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(1997) JELR 98427 (CA)

Court of Appeal  •  Civil Appeal 127 of 1996  •  10 Nov 1997  •  Kenya

Riaga Samuel Cornelius Omolo, Gurbachan Singh Pall, Akilano Molade Akiwumi



Much as we sympathise with Mr. Sheth’s position, we do nor think that there is any basis upon which we can interfere with the learned Judge’s (Githinji J) order striking out the plaint filed by the appellant in the High Court. Like the learned judge it is obvious to us that the agreement in dispute in this matter was between the respondent, Esso Kenya Limited and one Janu Govindji Chottalal or Janu Chottal Govindji; it was certainly not between the respondent and the appellant Peras limited. The letter of offer at page 38 of the record and which was in answer to applications made by him in his personal capacity to the respondent, was specifically addressed to: -

“Dear Mr. Janu”

and not to Peras Limited. At the end of the letter Mr. Janu was specifically asked that: -

“If the above conditions are agreeable to you please sign the attached copy of this letter and return it to me plus the operator’s Agreement duly signed”.

There was no evidence before the learned Judge that it was Peras Limited who signed the copy of the letter or the agreement. Had the appellant signed the copy of the letter and the Operator’s Agreement, it is inconceivable to us that the appellant would not have raised that matte before the Judge. True, the appellant paid for the goods supplied but like the Judge of the High Court, we do not think that it could possibly make the appellant a party to the agreement between the respondent and the appellant. There is no reason for us to make inference while there are specific issues between the parties as contained in the respondent’s letter of offer. That trade licences and things of that sort were taken out in the name of the appellant, could not carry the matter any further. Those licences were taken out by the appellant itself and the respondent had nothing to do with them. Nor can the fact that the respondent addressed its invoices to Langata Service Station be of any assistance to the appellant. Had the invoices been addressed to the appellant, the position might have been different but the invoices were addressed to Langata Service Station. There was no evidence that Langata Service Station was the same entity as Peras Limited.

The only substantial point argued by Mr. Sheth for the appellant is that the learned Judge should have allowed the appellant to amend its plaint and bring in Janu as the plaintiff. We agree that a trial judge has a discretion to allow an amendment at any stage, even after a party has closed its case – see GENERAL MANAGER, E.A.R. and H.A v. THIERSTEIN [1968] EA 354 – but in deciding whether or not to allow an amendment a Judge is undoubtedly exercising a discretion and unless it can be shown that the discretion was wrongly exercised, this court would not be entitled to interfere. In the present appeal, the plaint was filed on 17th January, 1988. The defence was filed on the 21st March, 1988 and the defence specifically raised the issue of private of contract between the appellant and the respondent.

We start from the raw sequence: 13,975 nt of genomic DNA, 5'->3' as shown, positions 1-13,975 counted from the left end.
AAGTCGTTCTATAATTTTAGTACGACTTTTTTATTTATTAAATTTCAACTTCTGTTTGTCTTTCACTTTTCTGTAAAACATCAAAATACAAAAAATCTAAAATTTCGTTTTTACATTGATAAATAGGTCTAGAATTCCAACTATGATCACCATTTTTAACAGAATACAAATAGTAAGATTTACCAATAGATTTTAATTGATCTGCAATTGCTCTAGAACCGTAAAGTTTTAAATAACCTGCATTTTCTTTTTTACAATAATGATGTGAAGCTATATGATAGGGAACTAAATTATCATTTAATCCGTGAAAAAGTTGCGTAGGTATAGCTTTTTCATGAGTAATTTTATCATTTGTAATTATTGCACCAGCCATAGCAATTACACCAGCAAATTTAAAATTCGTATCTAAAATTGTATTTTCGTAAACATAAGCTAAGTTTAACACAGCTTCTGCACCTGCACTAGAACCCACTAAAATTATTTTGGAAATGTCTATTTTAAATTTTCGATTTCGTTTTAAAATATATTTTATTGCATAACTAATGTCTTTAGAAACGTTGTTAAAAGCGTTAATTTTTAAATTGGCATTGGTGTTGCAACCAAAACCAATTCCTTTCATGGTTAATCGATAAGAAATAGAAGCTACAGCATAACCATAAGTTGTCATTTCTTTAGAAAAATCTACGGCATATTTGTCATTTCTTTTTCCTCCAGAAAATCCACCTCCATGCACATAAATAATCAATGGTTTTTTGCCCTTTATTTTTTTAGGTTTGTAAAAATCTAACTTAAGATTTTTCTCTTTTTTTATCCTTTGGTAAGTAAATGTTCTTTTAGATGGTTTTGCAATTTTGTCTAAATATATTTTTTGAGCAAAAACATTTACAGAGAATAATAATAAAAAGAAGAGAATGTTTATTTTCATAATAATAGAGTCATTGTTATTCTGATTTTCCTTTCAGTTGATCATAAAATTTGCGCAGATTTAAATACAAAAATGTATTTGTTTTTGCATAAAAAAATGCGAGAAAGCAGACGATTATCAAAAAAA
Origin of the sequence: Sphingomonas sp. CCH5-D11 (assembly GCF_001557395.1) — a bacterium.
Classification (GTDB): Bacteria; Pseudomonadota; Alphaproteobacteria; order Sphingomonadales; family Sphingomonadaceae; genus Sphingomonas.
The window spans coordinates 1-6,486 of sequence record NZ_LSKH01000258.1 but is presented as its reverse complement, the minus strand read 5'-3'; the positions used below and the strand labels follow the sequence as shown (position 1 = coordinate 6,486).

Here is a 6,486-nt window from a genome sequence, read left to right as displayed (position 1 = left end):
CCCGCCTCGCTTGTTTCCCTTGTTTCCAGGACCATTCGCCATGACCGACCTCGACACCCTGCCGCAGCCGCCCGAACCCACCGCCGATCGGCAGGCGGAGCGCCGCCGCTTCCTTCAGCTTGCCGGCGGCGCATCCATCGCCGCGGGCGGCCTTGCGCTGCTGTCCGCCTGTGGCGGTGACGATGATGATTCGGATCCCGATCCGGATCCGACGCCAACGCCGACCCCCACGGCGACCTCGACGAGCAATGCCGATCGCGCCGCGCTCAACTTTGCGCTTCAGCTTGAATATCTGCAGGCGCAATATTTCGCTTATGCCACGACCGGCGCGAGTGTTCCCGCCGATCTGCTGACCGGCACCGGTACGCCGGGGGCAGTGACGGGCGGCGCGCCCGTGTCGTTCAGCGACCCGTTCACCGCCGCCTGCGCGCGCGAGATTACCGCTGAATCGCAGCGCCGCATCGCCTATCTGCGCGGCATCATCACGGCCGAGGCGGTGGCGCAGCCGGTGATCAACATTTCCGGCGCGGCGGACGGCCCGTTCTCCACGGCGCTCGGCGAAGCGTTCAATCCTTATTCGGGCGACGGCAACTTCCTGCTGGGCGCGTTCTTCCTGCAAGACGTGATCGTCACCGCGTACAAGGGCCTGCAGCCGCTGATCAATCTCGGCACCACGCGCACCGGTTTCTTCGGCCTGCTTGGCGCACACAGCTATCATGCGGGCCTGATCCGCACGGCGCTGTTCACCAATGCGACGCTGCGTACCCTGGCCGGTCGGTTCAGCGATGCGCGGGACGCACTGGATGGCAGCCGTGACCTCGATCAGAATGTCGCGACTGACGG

The appellant did nothing about the matter until the case came up for hearing on the 28th November, 1994, some two years after Mr. Sheth came on the record for the appellant. In these circumstances, we think Githinji, J was perfectly entitled to take the view that the appellant had been aware since 1988 that the issue of privity of contract was in issue and the appellant could have applied earlier to amend the plaint. We do not see any reason to make us come to the conclusion that in holding that it was too late for the appellant to seek to amend its plaint, particularly in view of the fact that such an amendment would have deprived the respondent of its possible defence of limitation in respect of any claim by Janu. The exercise of discretion by the learned Judge appears to us to be perfectly justified and we see no reason to warrant any intervention by us. That being our view of the matter, this appeal fails and we order that it be and is hereby dismissed with costs.

Dated and delivered this 10th day of November, 1997.







I certify that this is a true copy of the original.


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